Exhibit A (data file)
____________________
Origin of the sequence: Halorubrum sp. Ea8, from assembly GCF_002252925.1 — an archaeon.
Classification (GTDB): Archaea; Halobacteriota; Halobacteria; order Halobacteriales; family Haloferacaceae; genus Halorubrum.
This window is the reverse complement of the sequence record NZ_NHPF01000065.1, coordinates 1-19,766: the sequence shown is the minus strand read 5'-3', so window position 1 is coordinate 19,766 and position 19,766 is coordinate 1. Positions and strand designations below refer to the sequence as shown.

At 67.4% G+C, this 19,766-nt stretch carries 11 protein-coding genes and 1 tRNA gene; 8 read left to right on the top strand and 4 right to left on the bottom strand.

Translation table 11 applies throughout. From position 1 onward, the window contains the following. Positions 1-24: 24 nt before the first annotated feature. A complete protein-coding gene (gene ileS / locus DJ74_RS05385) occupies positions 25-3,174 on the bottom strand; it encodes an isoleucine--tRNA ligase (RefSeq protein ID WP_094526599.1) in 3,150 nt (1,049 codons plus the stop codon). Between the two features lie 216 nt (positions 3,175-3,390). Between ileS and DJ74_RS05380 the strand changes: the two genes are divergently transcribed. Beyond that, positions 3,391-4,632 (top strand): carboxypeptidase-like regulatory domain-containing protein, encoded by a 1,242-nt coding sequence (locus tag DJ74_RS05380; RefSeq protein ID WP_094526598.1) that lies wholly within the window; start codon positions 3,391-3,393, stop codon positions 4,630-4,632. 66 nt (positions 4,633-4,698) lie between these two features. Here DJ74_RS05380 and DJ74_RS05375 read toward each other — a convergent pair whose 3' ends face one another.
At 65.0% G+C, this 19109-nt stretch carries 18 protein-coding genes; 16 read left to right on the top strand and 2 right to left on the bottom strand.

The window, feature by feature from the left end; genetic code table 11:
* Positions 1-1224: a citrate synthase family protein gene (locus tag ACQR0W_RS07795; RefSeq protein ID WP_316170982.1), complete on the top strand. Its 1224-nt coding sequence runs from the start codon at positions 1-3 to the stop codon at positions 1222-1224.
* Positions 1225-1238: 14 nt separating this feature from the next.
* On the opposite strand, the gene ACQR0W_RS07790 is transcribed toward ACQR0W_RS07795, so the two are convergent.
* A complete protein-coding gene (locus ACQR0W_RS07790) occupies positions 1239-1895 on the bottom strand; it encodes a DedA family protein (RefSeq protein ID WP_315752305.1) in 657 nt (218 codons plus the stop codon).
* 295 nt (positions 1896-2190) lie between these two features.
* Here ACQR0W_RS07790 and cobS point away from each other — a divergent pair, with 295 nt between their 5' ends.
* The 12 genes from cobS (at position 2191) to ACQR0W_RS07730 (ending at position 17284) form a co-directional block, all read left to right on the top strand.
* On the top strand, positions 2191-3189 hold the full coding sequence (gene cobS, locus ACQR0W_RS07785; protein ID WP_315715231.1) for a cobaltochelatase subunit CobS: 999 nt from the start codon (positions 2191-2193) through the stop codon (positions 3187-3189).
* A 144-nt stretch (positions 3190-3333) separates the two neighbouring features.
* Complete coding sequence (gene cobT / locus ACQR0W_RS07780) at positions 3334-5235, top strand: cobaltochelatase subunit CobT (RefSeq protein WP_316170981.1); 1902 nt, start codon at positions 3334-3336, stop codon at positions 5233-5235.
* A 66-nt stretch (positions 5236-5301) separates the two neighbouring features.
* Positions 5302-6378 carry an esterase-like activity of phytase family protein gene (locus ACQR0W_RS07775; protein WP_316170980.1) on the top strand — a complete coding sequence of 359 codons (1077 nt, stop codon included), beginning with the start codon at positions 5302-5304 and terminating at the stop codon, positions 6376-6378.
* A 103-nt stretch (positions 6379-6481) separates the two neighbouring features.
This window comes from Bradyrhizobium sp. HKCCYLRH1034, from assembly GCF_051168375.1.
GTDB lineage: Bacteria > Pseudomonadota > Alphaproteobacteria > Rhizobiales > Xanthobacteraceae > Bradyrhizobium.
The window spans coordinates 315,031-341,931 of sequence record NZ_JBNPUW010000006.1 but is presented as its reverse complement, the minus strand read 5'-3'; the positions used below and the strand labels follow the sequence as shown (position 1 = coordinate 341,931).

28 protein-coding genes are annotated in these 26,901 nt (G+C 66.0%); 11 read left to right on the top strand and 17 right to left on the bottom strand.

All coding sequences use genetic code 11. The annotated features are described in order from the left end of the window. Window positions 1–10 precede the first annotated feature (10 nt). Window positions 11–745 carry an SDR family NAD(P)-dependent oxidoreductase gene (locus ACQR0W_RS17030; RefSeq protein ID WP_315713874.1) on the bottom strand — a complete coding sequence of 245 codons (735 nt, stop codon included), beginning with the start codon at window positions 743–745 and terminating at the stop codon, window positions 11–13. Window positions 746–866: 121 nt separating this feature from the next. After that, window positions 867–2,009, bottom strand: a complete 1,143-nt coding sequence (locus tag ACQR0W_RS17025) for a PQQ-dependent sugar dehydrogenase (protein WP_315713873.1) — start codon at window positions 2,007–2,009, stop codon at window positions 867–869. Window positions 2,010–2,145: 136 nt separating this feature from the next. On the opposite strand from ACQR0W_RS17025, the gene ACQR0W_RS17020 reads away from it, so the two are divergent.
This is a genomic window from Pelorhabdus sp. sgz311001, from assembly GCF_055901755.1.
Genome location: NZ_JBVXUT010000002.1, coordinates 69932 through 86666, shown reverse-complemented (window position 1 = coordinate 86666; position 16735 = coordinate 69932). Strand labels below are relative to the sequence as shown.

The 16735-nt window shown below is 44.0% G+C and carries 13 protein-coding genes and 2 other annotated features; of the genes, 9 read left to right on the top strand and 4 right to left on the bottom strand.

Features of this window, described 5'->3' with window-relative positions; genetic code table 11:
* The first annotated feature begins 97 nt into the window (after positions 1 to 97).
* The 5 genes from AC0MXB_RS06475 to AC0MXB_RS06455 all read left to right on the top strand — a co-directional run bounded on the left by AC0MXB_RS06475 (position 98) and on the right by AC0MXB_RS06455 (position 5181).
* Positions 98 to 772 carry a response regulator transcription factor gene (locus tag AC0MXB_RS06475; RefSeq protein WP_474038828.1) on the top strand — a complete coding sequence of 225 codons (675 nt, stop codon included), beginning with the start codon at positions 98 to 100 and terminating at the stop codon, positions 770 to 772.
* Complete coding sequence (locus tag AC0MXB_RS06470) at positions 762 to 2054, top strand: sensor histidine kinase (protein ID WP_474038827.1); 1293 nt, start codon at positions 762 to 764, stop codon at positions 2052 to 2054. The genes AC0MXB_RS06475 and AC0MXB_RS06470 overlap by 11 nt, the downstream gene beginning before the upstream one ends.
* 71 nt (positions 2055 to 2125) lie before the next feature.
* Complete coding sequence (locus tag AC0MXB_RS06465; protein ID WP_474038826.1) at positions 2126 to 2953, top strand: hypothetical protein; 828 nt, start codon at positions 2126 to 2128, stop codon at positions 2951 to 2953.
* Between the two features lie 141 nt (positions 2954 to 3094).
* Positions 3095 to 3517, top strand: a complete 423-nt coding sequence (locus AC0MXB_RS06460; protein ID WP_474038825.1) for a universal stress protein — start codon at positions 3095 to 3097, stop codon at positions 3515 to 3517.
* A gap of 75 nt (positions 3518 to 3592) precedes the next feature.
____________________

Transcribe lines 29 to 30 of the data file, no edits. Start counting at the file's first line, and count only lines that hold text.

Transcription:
Features of this window, described 5'->3' with window-relative positions; genetic code table 11:
* The first annotated feature begins 97 nt into the window (after positions 1 to 97).